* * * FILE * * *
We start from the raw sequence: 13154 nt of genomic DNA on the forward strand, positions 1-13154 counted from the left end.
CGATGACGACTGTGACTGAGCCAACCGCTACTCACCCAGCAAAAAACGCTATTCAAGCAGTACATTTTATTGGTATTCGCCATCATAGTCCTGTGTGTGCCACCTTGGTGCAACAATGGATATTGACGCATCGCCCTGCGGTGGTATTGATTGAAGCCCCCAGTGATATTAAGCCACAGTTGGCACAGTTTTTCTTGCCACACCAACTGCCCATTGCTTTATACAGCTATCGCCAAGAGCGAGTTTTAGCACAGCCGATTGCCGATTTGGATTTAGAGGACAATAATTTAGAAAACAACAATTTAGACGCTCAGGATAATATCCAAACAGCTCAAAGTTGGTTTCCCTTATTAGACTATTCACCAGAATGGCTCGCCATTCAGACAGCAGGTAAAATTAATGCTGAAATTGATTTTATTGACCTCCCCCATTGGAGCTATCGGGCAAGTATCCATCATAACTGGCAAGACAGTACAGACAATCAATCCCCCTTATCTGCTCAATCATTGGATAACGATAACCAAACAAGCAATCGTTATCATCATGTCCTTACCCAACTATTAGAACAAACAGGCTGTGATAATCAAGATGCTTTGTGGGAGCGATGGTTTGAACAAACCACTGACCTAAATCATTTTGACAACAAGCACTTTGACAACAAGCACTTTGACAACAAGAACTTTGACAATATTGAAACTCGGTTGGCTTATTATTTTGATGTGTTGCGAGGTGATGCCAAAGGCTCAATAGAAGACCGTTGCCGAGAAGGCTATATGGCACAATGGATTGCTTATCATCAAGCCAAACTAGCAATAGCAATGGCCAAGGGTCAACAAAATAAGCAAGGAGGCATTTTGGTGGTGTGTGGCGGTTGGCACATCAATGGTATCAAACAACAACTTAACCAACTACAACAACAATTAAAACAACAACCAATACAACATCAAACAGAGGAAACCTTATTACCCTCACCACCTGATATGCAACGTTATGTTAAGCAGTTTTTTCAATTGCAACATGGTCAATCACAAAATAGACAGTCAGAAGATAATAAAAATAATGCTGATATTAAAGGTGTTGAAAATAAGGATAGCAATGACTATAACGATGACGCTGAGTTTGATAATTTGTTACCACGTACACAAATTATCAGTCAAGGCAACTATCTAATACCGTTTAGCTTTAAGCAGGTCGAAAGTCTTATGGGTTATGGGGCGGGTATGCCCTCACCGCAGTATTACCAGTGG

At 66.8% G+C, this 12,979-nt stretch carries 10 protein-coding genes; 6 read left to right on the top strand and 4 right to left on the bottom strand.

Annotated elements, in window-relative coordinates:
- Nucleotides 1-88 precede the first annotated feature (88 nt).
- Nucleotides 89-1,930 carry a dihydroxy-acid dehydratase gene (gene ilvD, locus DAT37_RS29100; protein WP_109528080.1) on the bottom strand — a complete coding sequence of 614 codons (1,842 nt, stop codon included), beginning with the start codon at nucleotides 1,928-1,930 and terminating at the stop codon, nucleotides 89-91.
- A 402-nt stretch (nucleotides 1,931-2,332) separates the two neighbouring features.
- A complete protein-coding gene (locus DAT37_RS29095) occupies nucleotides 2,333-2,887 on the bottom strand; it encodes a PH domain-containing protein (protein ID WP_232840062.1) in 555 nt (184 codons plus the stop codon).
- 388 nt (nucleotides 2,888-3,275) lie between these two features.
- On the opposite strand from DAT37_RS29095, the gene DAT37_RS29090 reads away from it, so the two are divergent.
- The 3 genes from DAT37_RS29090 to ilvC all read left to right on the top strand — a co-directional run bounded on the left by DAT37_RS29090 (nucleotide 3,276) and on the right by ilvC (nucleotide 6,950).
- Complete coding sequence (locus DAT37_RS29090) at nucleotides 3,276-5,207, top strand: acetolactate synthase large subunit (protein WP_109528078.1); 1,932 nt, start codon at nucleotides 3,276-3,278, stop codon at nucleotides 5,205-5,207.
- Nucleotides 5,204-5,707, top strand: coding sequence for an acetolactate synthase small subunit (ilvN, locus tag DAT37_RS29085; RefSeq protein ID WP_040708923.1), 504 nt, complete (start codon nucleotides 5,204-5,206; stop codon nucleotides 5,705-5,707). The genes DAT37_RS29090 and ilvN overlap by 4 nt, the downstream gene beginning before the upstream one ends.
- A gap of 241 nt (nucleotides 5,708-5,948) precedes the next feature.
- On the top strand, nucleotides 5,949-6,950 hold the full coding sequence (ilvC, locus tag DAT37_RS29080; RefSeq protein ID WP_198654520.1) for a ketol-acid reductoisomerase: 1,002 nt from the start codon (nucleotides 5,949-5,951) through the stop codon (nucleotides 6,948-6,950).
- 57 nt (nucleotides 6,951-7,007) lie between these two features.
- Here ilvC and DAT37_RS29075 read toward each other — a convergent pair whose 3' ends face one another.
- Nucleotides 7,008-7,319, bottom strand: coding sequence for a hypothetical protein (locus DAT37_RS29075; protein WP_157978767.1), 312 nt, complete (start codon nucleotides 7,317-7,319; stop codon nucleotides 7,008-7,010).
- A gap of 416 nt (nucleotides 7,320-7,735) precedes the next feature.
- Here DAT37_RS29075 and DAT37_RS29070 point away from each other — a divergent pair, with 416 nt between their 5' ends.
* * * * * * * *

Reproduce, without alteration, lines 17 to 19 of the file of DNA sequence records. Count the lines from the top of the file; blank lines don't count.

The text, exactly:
- Here ilvC and DAT37_RS29075 read toward each other — a convergent pair whose 3' ends face one another.
- Nucleotides 7,008-7,319, bottom strand: coding sequence for a hypothetical protein (locus DAT37_RS29075; protein WP_157978767.1), 312 nt, complete (start codon nucleotides 7,317-7,319; stop codon nucleotides 7,008-7,010).
- A gap of 416 nt (nucleotides 7,320-7,735) precedes the next feature.